The mouse SOD-1 genomic DNA was cloned from a phage library created from 129/Sv mouse DNA partially digested with Sau3A and inserted into the BamHI site of Lambda DASH® II (Reaume et al., Science, in press, 1995). Using standard molecular biology techniques (Maniatis et al., Molecular Cloning: A Laboratory Manual, Cold Spring Harbor Laboratory, Cold Spring Harbor, N.Y., 1982) approximately 1.2×106 recombinant bacteriophages were screened for the presence of SOD-1 sequences by hybridization with a 900 base pair (bp), radiolabelled SOD-1 intron-specific DNA probe. This 900 bp probe was generated by polymerase chain reaction (PCR) amplification (Mullis and Faloona, Methods in Enzymolology, Vol. 155, pp. 335-350, 1987, incorporated herein by reference) of mouse genomic DNA using primers EH100 (ACC GGA ATT CCA TAT AAG GAT ATA TAC A; SEQ ID NO:1) and EH101 (TAG CGA ATT CAG GTT TGA ATG ATC AAG T; SEQ ID NO:2) which hybridize to each end of the SOD-1 intron 4 (FIG. 2b). The approximate placement of the 5 SOD-1 exons is shown in FIG. 2b as based on data from Bendetto et al., Gene, 99: 191-195, 1991, incorporated herein by reference, and marked above the map with bold numbers. The corresponding introns are numbered below the map in bold italics.
The amplified fragment was separated from the other components of the reaction by electrophoresis on a 1.0% agarose gel, and purified using GeneClean® II (Bio 101, Inc., La Jolla, Calif.). Purified probe DNA was radioactively labelled with 32 P-dCTP by the random primer method using materials and methods supplied by the kit manufacturer (Multiprime DNA Labeling System; Amersham Life Sciences, Arlington Heights, Ill.).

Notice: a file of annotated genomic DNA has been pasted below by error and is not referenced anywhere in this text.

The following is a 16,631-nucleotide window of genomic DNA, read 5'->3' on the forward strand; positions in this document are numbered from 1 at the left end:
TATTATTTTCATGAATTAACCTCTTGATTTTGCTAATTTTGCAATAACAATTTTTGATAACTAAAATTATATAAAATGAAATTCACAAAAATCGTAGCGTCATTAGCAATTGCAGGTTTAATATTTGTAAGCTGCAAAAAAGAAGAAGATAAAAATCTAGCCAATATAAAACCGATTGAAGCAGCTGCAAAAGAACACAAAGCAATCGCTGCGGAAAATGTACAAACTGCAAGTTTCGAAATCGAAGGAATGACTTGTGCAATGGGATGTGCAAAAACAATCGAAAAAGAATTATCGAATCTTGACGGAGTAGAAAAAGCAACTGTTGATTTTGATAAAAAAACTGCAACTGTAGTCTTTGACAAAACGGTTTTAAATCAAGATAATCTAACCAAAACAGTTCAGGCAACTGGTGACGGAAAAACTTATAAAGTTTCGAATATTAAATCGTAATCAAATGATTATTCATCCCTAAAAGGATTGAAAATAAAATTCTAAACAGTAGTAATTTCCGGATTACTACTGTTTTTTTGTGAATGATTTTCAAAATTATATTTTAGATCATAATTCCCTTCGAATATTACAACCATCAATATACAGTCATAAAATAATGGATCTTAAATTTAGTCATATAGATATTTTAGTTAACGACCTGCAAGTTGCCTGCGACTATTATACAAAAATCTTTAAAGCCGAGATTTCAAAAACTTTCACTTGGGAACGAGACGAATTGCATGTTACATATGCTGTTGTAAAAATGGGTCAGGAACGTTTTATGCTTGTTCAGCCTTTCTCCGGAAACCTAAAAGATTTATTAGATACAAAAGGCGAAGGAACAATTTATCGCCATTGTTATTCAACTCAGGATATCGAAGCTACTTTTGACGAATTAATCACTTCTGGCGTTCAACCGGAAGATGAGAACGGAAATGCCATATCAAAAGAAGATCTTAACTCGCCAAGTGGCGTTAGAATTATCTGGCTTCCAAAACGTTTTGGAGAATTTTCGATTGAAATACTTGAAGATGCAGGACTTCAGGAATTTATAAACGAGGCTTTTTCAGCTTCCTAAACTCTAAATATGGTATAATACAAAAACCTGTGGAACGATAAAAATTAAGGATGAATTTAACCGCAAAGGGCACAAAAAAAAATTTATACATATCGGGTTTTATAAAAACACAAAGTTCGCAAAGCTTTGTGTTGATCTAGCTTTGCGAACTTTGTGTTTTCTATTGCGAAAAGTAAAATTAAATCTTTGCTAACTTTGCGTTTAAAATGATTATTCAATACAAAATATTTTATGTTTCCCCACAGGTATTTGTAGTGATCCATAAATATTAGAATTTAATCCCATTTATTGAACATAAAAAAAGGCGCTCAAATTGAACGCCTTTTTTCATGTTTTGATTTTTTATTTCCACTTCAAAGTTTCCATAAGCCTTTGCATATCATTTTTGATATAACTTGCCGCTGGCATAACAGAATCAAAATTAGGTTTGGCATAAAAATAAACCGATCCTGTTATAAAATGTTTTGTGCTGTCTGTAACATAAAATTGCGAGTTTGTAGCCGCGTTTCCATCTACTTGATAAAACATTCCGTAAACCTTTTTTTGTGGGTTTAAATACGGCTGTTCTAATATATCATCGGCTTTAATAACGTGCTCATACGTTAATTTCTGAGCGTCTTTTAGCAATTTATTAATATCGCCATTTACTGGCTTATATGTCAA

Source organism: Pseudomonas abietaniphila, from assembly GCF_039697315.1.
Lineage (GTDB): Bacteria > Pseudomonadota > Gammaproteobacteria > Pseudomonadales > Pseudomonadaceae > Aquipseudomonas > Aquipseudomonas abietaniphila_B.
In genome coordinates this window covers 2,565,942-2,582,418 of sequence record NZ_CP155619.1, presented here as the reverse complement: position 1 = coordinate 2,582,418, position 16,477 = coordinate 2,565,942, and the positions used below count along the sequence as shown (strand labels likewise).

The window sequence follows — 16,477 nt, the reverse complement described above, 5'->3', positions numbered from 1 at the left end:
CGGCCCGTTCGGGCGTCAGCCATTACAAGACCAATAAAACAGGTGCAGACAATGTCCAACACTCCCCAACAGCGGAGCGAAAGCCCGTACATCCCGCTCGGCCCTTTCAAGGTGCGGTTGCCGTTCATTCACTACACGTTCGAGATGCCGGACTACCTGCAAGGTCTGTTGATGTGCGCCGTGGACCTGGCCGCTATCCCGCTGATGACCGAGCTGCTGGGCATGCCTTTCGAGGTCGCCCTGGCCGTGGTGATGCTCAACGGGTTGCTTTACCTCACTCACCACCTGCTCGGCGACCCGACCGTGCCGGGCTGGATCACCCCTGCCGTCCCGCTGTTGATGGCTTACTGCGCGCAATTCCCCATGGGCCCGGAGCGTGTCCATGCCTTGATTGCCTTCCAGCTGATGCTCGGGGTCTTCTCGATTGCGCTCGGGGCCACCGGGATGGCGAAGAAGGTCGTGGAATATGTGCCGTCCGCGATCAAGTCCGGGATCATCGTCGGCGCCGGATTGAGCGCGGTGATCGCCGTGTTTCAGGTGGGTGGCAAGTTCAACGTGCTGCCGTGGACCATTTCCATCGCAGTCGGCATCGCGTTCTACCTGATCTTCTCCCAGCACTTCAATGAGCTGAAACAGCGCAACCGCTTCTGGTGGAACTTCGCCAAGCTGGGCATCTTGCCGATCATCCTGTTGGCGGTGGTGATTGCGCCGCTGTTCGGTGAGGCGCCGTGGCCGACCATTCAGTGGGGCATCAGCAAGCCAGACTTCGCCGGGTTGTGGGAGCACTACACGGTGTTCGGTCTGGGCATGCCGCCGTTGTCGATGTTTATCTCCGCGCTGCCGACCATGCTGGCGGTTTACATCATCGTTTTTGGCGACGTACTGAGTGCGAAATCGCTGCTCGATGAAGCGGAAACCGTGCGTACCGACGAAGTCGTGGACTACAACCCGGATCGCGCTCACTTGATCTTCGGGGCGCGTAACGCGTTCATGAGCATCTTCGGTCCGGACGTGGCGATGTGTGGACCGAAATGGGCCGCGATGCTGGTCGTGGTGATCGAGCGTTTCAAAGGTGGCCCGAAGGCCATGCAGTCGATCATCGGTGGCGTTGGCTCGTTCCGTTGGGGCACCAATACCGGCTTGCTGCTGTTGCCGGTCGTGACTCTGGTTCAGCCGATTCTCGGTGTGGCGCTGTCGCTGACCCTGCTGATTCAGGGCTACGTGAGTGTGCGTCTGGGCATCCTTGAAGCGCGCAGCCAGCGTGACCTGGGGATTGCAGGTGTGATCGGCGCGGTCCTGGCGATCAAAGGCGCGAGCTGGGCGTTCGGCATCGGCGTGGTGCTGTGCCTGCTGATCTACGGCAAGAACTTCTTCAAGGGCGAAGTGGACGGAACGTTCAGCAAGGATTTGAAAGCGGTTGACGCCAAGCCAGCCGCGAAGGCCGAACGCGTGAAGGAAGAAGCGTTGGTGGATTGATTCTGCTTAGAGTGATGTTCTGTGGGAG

From this screen, 9 clones were identified which hybridized to the SOD-1 intron probe: λSOD12, λSOD72, λSOD20I, λSOD18, λSOD69, λSOD20G, λSOD47, λSOD67, and λSOD65 (FIG. 2a). These clones were purified by limiting dilution and plaque hybridization with the SOD-1 intron 4 probe (Maniatis et al., 1982, supra).
For each clone, DNA was prepared from bacteriophage particles first purified on a CsCl gradient (Maniatis et al., 1982, supra) . Restriction maps were then generated for each of the cloned inserts using the FLASH® Nonradioactive Gene Mapping Kit (Stratagene® Inc., La Jolla, Calif.), as summarized in FIG. 3. This method of restriction enzyme mapping involves first completely digesting 10 μg of the phage DNA with the restriction enzyme NotI using standard restriction enzyme digest conditions (Maniatis et al., 1982, supra). NotI cuts all clones in the vector DNA at either end of the cloned insert, leaving a T3 bacteriophage promoter attached to one end of the insert and a T7 bacteriophage promoter attached to the other end. The NotI digested DNA was then partially digested with the enzyme EcoRI, as an example, using limiting amounts of enzyme (0.2 units/μg DNA), in an 84 μl reaction volume at 37° C. Aliquots (26 μl) were removed after 3 minutes, 12 minutes, and 40 minutes and the digest reaction was stopped by the addition of 1 μl of 0.5M EDTA. DNA from all three time points was resolved on a 0.7% agarose gel, visualized by ethidium bromide staining, and then transferred to a GeneScreen Plus® membrane (NEN® Research Products, Boston, Mass.) by capillary transfer (Maniatis et al., 1982, supra). The membrane was hybridized with an alkaline phosphatase labelled oligonucleotide that was specific for the T3 promoter (supplied with the FLASH® kit) using reagents and methods supplied by the kit manufacturer. After hybridization, the membrane was washed and developed with a chemiluminescent-yielding substrate and then exposed to X-ray film in the dark for approximately 60 minutes.